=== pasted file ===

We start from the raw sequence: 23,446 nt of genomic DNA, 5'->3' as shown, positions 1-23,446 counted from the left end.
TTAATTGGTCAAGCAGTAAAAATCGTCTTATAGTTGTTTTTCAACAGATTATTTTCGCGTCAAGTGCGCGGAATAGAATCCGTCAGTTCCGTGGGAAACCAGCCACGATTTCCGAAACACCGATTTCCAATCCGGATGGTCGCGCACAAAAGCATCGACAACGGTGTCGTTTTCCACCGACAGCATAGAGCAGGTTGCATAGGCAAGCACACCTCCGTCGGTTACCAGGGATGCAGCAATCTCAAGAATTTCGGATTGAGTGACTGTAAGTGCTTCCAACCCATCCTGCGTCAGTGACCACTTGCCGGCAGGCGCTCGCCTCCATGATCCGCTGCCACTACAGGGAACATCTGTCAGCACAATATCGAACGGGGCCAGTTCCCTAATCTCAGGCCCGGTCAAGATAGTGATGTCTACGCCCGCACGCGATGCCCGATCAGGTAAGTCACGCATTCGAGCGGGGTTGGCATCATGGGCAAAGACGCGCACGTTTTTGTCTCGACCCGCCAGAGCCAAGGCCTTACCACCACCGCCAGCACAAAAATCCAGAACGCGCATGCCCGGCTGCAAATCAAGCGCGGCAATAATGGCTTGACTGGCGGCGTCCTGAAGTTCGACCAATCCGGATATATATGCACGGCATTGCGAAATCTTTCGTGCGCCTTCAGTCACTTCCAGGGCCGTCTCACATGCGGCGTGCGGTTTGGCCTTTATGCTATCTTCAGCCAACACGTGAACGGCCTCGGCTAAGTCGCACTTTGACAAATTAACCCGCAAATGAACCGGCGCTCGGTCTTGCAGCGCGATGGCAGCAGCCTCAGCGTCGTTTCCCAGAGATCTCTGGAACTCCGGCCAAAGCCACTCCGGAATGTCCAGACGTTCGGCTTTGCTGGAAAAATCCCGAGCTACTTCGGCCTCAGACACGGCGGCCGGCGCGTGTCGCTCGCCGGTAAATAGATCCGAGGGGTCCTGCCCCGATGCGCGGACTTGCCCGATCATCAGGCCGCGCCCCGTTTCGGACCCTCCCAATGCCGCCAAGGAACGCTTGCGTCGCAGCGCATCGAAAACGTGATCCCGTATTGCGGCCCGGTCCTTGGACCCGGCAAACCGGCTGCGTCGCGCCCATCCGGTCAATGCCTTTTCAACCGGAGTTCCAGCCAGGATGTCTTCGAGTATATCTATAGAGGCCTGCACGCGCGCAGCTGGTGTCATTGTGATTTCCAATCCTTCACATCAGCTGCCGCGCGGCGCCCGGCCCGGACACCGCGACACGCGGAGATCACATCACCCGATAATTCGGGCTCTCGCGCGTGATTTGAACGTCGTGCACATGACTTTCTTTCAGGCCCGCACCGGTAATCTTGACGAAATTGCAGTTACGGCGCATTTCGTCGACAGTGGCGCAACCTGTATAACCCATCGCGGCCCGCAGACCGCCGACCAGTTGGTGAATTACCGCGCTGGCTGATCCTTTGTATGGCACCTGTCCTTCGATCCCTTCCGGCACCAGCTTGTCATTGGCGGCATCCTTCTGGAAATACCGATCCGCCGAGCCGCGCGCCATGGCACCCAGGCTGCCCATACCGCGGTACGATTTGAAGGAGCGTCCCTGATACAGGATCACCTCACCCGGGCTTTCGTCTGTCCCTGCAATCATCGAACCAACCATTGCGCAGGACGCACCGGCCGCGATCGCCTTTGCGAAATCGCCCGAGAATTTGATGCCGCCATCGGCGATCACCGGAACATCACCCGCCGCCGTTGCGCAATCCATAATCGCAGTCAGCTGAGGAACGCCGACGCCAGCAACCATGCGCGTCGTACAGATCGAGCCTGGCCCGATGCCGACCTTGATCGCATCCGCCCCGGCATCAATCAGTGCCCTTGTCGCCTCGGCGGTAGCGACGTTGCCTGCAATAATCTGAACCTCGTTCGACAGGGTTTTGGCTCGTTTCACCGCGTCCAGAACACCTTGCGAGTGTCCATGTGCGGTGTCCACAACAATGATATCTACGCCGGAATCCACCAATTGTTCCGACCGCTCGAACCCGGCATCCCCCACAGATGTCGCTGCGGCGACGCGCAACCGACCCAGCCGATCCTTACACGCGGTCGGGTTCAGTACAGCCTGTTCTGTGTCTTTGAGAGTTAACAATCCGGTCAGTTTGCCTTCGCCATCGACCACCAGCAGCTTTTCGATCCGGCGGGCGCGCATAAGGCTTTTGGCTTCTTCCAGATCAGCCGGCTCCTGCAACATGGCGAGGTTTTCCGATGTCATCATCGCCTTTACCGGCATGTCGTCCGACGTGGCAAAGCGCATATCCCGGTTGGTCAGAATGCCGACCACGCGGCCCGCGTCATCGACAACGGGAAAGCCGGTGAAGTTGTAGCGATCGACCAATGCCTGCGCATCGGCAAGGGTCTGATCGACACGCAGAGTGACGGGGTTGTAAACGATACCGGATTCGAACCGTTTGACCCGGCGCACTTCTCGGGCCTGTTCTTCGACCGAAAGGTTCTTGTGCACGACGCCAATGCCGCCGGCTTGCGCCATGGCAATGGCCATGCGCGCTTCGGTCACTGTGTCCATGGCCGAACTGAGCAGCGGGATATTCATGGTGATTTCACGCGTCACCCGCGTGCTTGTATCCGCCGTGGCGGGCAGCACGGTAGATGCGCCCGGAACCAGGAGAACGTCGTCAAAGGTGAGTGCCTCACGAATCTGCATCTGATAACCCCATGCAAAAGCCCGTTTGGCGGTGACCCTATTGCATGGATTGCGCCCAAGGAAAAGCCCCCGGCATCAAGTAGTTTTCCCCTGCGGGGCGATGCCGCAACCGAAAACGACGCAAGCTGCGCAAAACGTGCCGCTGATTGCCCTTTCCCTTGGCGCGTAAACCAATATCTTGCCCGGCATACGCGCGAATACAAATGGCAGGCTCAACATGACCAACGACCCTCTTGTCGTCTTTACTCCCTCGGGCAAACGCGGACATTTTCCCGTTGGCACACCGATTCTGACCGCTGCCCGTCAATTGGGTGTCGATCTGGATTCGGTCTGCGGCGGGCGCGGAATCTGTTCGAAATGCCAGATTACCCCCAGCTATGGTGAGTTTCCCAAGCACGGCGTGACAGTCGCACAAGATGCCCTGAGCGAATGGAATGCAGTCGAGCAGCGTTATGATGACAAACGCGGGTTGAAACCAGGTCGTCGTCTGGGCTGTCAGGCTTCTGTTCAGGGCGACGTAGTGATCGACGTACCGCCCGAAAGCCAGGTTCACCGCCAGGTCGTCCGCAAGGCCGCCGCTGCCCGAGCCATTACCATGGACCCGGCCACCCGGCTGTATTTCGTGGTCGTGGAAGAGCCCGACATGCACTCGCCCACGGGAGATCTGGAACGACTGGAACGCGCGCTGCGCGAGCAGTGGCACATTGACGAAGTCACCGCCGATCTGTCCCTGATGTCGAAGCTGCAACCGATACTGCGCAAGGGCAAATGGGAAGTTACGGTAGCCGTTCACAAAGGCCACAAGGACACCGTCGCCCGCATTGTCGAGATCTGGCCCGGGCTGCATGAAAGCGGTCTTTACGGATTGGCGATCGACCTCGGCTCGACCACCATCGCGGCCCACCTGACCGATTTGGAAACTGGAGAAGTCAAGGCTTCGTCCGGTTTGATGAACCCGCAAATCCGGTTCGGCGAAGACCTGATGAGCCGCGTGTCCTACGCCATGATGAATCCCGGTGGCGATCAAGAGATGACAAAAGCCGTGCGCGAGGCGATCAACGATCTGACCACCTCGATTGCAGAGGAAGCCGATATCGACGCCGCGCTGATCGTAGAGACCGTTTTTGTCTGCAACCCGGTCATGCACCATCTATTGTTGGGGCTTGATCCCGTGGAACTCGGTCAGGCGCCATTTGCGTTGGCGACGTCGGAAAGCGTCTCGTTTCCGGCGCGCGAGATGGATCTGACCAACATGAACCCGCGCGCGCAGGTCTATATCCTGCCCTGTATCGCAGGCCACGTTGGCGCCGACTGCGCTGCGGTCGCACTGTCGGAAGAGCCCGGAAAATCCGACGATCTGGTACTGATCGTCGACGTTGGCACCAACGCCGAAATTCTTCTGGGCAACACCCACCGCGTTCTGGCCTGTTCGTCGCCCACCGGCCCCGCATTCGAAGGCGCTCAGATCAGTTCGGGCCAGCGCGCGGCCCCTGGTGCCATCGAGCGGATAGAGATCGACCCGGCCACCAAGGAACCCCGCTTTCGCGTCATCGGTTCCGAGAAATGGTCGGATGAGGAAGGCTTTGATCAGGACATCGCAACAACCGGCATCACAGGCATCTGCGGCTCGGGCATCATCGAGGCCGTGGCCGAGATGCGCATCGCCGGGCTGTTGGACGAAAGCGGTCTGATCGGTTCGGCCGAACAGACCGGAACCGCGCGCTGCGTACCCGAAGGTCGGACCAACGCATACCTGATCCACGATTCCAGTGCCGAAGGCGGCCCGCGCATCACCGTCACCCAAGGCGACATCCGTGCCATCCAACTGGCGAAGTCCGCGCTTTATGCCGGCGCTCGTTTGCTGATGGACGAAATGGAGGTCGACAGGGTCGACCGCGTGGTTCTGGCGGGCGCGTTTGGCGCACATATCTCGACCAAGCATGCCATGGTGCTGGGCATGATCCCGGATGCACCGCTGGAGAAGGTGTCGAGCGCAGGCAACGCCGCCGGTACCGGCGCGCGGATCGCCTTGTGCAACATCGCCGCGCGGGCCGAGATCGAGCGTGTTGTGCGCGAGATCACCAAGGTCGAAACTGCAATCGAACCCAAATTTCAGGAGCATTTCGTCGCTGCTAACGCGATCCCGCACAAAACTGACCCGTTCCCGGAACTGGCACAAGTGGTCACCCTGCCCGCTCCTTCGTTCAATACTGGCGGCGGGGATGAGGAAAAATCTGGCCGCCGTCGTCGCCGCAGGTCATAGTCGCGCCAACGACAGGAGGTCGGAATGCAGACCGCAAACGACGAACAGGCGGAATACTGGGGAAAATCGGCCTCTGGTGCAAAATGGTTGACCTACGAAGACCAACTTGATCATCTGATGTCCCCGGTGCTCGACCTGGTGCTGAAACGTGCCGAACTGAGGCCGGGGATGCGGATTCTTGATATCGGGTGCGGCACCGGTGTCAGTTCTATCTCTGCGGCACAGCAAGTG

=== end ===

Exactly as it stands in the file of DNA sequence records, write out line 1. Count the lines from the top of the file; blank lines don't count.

We start from the raw sequence: 23,446 nt of genomic DNA, 5'->3' as shown, positions 1-23,446 counted from the left end.